Matt Mulcock:
Is it a glitch or is it a feature to protect you?

Ryan Isaac:
It might be… You don’t know.

0:06:00.1 MM: So you don’t walk off a cliff.

Ryan Isaac:
Yeah, you don’t know. Maybe somewhere back in the cavemen brain, there was like… We evolved to walk in circles, somehow.

Matt Mulcock:
Yeah, the ones that didn’t walked off cliffs or into a saber-tooth tiger’s mouth. While the ones that just stayed in circles like a little idiot, lived.

Ryan Isaac:
I’m gonna give you a little background here. This story comes from science.org. So, that’s how you know it’s real.

Matt Mulcock:
It’s real. It’s.org. It’s real.

Ryan Isaac:
Yeah, so this was researchers, they were just trying to confirm this common belief that people walk in circles when we’re lost. And it’s just so fascinating. So the idea came from… There’s this German science TV show called… How do I… Let’s see if I can pronounce it. It’s Karpsball, Karfball. K-O-P-F-B-A-L-L, kopfball. It literally means head ball, apparently, if any German speakers can post in…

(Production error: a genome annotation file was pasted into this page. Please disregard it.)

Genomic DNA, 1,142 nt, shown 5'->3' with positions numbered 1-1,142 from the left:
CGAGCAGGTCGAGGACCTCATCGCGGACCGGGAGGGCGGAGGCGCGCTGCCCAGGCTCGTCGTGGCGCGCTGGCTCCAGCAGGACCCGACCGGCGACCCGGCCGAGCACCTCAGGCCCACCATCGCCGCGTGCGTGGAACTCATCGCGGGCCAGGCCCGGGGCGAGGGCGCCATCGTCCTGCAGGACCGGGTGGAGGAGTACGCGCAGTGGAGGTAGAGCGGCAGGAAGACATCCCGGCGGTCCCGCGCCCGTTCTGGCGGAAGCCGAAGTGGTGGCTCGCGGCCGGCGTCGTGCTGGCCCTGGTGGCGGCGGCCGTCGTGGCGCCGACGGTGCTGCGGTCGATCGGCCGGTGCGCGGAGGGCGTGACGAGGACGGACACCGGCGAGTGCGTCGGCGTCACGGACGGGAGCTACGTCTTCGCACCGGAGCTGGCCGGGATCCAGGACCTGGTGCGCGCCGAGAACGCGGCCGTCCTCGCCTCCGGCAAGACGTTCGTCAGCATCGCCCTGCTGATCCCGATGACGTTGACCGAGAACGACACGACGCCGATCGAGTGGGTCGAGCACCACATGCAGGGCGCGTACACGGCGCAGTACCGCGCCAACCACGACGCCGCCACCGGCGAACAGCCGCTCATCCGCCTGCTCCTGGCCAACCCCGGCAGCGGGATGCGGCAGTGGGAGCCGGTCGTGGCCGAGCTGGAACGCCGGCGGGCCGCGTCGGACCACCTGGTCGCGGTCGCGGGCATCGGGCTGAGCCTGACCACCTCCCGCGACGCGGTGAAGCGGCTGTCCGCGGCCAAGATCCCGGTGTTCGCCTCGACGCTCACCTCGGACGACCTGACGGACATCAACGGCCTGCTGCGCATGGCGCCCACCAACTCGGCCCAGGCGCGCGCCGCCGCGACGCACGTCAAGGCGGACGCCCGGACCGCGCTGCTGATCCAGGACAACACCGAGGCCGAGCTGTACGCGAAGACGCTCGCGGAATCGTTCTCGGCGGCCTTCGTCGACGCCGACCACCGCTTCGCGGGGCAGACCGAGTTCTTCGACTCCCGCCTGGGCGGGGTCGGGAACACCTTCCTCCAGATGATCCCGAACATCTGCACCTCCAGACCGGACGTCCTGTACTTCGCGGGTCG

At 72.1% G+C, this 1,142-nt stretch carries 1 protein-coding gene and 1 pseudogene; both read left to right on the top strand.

Matt Mulcock:
The German audience.

Ryan Isaac:
Dentist Advisors, discussion group on Facebook, tell me about Kopfball. Anyway, it tries to answer viewer’s science questions, and anyway, they got this idea from some scientists and some viewers who study perception and action, these scientists do, and they wanted to find out if the… Apparently, it’s a common belief, and I guess that’s true, that we… When we’re lost, we walk in circles, and they just wanna see if this is really true, and they said, “We didn’t really know, but we thought it was an interesting question”. So they… The show collaborated with some scientists and researchers, and they did this experiment, so here’s what they did. They took 50 people…